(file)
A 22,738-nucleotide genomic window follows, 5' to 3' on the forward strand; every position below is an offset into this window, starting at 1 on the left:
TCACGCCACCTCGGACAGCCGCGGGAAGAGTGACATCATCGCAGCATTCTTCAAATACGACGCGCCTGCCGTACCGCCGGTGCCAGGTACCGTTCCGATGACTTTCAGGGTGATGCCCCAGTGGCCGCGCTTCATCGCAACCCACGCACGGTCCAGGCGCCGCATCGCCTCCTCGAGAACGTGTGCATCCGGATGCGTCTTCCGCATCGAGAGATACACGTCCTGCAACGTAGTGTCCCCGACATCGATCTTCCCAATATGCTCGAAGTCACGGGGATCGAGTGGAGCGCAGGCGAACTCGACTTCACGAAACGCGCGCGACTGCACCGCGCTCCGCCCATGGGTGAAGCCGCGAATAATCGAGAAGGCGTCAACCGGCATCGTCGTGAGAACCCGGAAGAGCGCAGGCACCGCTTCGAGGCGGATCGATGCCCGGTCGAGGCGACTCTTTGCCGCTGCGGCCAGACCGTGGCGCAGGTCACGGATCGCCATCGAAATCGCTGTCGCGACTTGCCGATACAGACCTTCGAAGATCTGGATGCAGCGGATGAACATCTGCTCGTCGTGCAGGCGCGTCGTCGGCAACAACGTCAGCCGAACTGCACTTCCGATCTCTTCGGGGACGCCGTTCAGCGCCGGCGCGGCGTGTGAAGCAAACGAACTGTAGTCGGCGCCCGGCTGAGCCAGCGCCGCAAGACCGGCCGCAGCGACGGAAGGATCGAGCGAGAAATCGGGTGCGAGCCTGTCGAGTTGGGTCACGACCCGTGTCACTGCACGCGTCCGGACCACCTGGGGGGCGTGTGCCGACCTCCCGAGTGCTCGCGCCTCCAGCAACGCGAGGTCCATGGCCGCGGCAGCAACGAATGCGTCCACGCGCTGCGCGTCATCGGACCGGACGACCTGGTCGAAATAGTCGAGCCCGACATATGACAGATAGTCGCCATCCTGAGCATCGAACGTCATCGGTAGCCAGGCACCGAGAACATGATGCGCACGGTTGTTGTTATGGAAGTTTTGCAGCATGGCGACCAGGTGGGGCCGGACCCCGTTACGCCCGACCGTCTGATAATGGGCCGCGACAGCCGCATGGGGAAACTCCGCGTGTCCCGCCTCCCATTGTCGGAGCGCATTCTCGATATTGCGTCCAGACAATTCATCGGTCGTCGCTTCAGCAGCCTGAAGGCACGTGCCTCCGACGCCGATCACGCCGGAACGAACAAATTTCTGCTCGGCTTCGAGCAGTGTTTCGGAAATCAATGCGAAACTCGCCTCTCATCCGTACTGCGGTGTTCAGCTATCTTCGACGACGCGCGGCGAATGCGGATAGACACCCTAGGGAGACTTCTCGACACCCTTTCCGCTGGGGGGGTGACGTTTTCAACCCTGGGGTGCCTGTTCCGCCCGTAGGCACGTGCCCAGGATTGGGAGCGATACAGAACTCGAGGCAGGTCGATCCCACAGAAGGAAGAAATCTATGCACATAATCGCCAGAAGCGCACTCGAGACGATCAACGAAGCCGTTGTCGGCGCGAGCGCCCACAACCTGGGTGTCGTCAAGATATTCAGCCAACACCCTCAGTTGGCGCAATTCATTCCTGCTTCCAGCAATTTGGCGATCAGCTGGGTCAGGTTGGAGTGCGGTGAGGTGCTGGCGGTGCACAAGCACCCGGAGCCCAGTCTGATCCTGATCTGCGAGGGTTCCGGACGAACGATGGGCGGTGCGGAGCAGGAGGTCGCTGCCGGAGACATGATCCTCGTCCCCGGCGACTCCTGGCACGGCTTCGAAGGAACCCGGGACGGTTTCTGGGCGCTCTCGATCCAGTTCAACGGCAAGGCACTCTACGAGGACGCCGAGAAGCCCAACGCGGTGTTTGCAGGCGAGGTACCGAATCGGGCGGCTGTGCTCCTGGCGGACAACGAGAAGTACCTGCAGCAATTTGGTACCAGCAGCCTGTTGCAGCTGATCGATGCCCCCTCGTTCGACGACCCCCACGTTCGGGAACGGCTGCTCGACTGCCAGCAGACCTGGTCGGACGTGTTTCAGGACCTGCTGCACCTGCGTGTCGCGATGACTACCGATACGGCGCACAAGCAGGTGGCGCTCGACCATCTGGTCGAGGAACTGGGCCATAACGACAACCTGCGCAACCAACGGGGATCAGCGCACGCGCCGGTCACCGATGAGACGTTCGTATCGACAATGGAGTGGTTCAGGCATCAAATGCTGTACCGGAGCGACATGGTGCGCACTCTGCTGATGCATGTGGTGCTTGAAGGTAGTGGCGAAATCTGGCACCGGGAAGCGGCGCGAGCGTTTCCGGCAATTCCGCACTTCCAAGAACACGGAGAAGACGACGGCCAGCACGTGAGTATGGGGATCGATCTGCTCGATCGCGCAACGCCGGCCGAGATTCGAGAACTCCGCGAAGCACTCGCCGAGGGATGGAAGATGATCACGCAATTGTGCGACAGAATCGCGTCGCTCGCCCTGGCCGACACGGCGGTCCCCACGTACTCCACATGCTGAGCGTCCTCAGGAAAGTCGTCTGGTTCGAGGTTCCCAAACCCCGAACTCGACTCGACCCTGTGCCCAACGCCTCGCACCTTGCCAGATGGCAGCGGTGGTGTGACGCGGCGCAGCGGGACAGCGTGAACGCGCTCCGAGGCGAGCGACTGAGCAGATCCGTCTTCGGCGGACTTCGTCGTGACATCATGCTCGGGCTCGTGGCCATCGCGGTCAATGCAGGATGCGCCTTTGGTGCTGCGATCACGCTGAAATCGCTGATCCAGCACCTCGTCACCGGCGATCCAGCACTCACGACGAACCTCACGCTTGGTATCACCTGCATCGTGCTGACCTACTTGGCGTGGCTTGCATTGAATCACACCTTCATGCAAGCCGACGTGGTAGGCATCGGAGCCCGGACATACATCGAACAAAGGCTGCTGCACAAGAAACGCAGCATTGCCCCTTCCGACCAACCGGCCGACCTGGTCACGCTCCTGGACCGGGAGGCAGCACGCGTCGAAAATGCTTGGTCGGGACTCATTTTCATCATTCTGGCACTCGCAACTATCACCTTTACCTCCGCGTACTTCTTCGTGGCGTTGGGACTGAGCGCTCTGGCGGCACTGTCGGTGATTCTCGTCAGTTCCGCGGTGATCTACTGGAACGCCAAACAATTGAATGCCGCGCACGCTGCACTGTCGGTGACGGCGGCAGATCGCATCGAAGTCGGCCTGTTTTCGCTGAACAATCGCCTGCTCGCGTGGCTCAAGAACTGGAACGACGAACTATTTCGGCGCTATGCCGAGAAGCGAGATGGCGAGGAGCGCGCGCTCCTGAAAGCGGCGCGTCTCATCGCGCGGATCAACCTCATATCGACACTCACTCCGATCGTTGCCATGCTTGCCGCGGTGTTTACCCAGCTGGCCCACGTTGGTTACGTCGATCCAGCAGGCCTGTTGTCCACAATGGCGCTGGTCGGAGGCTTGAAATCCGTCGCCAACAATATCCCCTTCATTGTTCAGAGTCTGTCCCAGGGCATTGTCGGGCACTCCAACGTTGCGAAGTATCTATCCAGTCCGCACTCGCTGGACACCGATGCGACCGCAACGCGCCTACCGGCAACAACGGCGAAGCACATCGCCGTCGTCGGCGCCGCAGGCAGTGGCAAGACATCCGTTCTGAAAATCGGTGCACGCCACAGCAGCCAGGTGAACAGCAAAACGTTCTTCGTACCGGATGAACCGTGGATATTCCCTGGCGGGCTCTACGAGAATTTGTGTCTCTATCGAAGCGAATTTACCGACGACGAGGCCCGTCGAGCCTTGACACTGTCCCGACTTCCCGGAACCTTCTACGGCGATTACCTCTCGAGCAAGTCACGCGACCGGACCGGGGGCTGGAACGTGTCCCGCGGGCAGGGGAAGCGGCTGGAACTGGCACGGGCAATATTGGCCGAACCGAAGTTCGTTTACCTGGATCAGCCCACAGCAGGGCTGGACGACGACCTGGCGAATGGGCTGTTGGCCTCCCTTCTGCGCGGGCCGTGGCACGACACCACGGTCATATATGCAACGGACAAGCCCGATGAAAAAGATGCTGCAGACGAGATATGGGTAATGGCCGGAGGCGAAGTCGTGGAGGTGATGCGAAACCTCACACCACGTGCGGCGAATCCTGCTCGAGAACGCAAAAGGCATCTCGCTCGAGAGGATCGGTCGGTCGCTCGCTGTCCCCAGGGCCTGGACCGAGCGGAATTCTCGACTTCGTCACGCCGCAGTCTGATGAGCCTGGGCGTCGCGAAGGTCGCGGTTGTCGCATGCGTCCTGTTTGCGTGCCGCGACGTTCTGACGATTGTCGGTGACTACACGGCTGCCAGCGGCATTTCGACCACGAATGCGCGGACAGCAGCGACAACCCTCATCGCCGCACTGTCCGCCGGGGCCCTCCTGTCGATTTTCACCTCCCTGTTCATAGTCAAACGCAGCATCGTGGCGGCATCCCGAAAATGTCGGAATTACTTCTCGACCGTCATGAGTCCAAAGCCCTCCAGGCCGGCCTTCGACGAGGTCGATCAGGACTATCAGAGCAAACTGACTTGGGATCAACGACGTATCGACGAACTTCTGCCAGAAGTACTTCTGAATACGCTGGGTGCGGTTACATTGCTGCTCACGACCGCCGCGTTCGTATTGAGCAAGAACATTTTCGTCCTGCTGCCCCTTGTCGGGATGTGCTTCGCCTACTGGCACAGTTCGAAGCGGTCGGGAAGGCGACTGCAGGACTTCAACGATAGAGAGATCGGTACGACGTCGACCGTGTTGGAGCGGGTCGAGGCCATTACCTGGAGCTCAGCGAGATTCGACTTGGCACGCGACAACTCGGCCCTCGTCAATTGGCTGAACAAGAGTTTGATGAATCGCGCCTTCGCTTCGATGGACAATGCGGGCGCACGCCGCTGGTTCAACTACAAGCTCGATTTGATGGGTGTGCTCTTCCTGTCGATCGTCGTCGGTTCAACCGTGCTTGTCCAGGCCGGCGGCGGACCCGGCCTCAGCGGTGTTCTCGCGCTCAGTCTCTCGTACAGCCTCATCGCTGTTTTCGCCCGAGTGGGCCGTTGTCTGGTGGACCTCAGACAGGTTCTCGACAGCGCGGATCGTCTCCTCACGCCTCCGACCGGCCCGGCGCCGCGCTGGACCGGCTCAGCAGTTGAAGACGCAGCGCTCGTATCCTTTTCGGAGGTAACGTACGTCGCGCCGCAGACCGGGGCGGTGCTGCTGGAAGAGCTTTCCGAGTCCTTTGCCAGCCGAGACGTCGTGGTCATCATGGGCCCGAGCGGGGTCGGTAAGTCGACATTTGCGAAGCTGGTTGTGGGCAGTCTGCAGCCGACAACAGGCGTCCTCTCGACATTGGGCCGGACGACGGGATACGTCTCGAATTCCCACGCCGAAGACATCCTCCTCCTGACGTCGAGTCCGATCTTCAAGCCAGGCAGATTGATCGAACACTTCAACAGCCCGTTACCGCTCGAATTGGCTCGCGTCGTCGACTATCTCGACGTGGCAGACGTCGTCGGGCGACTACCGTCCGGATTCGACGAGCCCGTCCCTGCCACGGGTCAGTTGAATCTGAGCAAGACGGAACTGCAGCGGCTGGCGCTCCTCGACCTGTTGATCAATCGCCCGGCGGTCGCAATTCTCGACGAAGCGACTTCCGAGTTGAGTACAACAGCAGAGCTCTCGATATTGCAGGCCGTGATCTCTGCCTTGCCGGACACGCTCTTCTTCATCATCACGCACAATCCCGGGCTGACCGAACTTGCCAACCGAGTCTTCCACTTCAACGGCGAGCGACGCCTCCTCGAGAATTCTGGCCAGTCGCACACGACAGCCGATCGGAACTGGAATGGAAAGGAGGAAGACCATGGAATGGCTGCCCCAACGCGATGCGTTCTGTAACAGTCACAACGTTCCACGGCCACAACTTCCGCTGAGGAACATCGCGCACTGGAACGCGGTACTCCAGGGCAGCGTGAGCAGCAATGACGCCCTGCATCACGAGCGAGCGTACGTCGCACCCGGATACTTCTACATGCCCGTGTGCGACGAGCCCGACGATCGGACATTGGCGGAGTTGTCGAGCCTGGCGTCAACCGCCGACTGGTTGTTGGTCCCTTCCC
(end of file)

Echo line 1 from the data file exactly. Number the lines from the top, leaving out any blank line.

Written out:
A 22,738-nucleotide genomic window follows, 5' to 3' on the forward strand; every position below is an offset into this window, starting at 1 on the left: